>>>> said, "I use the recipe on the Mrs. Wage's bag."
    >>>
    >>> Gherkins or more like a b& b?

    >>
    >> More like a gherkin but sliced. George makes them. The ones I ate at
    >> the reunion were not translucent and were crisp. I tried to make a
    >> recipe I used before we moved here. They were cooked until they were
    >> translucent. Can't get them to work here. It takes forever to get
    >> them translucent, not crisp and the syrup is too thick. Probably the
    >> altitude. Previously live at sea level. Now my house is at 1100'+. I
    >> am looking for recipes for the whole sweet pickles. Heinz made them
    >> but I haven't located them recently. Luckily my local grocery has a
    >> store brand that is just about the same. We use them for potato salad
    >> and kidney bean salad.
    >>
    >> Got to find the water bath pan and wash jars. Then start to heat them
    >> up. They have been sitting in the syrup overnight.
    >>

    > Years ago I made several types of pickles, but I never tried sweet
    > pickles. Considering that I like sweet pickles the best, it's probably
    > because I never found a recipe that I felt looked like what I wanted
    > to end up with.
    >
    > If anyone does have or find a non-brined sweet pickle (preferably for
    > whole cukes) recipe, please post it. I'd love to give it a try this
    > year assuming my gherkin puts out enough cucumbers in spite of our
    > moderate drought.
    >
    > Nyssa, who scored big yesterday finding Pickle Crisp, the jar of Ball
    > pectin, storage lids both regular and wide, a marked down jar of Fruit
    > Fresh and capped it off with a new BH&G Canning magazine
    >

    Here's one way to do them: http://tinyurl.com/6l5ez5s

    Go to the UGA website: http://tinyurl.com/9fy34
    and you will find a world of advice on making sweet pickles. As a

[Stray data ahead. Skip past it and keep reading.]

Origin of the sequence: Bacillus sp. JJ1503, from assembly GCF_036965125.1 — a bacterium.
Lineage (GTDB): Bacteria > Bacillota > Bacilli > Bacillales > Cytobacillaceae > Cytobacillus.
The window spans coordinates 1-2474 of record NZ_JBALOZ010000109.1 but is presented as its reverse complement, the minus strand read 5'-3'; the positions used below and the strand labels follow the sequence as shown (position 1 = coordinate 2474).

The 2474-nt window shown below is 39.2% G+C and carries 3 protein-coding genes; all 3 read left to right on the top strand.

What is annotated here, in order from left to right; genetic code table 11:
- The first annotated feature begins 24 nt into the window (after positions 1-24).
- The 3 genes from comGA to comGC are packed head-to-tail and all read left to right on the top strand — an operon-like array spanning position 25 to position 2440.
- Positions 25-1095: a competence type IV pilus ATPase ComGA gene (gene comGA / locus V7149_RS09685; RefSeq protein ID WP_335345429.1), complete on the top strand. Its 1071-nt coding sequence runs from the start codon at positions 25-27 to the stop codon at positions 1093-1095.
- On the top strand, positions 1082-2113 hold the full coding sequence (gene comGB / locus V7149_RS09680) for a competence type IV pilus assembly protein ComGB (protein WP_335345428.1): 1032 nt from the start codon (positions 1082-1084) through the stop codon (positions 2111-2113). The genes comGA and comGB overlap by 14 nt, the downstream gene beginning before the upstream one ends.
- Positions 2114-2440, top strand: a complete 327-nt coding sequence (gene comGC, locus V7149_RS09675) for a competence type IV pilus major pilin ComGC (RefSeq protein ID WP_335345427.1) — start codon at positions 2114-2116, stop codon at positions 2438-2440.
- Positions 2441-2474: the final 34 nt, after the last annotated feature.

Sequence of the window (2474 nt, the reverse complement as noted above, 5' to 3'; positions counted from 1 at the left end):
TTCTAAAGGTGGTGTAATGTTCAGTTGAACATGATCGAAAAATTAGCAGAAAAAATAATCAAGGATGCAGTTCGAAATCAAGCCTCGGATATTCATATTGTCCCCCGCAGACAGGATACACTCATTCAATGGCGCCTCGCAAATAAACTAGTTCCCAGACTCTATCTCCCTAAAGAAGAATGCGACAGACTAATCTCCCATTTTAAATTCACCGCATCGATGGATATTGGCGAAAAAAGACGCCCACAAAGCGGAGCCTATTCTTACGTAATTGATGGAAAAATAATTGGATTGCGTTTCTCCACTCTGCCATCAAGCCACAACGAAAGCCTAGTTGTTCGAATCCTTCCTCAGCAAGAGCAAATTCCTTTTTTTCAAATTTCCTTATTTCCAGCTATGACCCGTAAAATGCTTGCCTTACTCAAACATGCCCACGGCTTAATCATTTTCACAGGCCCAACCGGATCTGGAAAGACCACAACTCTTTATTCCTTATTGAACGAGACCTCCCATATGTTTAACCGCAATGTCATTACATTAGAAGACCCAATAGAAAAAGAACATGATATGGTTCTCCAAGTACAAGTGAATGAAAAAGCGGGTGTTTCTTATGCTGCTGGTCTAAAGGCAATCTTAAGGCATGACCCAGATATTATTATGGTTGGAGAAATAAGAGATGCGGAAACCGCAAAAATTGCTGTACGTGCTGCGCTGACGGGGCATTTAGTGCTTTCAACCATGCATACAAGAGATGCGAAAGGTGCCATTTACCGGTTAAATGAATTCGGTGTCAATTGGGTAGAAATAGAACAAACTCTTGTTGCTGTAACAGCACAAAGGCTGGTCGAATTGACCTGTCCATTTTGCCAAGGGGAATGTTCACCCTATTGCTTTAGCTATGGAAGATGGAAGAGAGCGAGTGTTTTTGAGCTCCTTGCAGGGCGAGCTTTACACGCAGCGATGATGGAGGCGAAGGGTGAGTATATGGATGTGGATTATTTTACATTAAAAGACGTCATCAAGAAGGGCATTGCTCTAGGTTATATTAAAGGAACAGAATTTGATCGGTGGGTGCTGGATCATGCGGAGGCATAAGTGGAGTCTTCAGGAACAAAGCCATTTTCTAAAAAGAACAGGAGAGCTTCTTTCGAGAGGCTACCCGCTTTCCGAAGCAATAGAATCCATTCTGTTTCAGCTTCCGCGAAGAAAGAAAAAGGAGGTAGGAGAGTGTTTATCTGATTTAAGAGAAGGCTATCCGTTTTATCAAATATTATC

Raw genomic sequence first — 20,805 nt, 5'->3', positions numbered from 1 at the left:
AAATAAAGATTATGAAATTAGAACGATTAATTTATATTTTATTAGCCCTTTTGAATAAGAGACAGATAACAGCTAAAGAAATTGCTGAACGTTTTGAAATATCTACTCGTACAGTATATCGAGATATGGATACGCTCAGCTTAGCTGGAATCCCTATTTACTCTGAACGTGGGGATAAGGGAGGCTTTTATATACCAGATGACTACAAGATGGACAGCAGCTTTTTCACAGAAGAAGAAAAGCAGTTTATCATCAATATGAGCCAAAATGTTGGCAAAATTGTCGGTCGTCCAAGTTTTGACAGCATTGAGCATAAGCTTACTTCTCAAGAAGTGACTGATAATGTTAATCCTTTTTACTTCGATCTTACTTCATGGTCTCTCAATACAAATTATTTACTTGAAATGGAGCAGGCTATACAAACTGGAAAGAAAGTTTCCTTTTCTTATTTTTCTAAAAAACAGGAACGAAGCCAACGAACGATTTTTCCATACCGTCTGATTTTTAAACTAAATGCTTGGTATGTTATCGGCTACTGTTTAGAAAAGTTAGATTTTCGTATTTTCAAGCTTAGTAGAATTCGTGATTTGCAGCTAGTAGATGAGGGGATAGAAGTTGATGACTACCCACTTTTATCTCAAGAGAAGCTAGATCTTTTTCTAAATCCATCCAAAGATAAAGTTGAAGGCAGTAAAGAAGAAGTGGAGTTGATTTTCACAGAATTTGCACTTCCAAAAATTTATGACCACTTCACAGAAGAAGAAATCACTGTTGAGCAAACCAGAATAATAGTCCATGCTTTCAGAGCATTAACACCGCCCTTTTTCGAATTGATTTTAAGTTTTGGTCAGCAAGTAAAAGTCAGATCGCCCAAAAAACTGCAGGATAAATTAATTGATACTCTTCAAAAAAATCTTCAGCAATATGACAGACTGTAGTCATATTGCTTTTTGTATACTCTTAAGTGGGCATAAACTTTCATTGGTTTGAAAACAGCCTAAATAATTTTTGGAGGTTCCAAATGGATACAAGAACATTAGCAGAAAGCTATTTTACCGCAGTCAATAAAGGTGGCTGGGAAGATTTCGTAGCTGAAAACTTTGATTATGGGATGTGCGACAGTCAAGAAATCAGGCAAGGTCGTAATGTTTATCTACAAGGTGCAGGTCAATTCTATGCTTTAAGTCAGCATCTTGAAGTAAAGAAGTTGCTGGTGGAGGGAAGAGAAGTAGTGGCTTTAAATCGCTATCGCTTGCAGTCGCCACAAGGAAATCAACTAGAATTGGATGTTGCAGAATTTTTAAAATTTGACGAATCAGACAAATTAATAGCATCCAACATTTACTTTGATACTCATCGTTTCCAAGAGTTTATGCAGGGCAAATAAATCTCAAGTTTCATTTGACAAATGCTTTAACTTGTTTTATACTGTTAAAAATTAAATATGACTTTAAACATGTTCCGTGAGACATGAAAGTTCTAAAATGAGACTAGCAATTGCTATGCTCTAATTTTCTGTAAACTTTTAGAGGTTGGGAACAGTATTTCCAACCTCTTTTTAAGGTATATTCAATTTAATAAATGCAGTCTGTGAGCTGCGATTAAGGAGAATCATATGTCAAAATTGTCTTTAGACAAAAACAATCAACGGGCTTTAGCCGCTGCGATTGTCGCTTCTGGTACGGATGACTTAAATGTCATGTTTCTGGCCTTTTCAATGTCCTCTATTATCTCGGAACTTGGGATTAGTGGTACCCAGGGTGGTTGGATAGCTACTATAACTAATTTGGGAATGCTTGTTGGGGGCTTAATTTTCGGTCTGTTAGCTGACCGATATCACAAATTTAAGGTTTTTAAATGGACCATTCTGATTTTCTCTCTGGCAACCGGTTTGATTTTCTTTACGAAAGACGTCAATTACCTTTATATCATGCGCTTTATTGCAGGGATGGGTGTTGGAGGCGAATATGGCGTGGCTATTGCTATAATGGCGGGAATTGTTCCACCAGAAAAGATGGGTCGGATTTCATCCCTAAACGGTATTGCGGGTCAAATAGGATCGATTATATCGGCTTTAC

diabetic I now make my sweet pickles with Splenda and no one seems to be
    able to tell it isn't real sugar.

    I've not tried to do whole sweet pickles, probably because I like them
    sliced better. I do make luncheon spears quite often but they are dilled
    and not sweet.

  7. #7
    The Cook Guest

    Default Re: Pickles

    On Wed, 29 Jun 2011 10:56:59 -0400, The Cook <[email protected]>
    wrote:

    >Just started a batch of Mrs. Wage's sweet pickles. I am using the
    >long version this time. I think I will try the Pickle Crisp for the
    >next batch.
    >
    >When I was at a family reunion a couple of weeks ago I tried some of
    >the pickles there and asked who made them. I found out who and she
    >said, "I use the recipe on the Mrs. Wage's bag."



    The pickles are done. I processed 9 pints and put 1 quart in the
    refrigerator. The quart does not have much syrup. They are nice and
    crisp but the flavor is not bad, but not quite what I want. I think I
    will use this recipe for the procedure and use the syrup from my older
    recipe. They are not too different. Mrs. Wage's recipe did not
    mention putting the pickling spices in cheesecloth and I did not think
    about it. I tried to keep most of the spices out.
    --
    Susan N.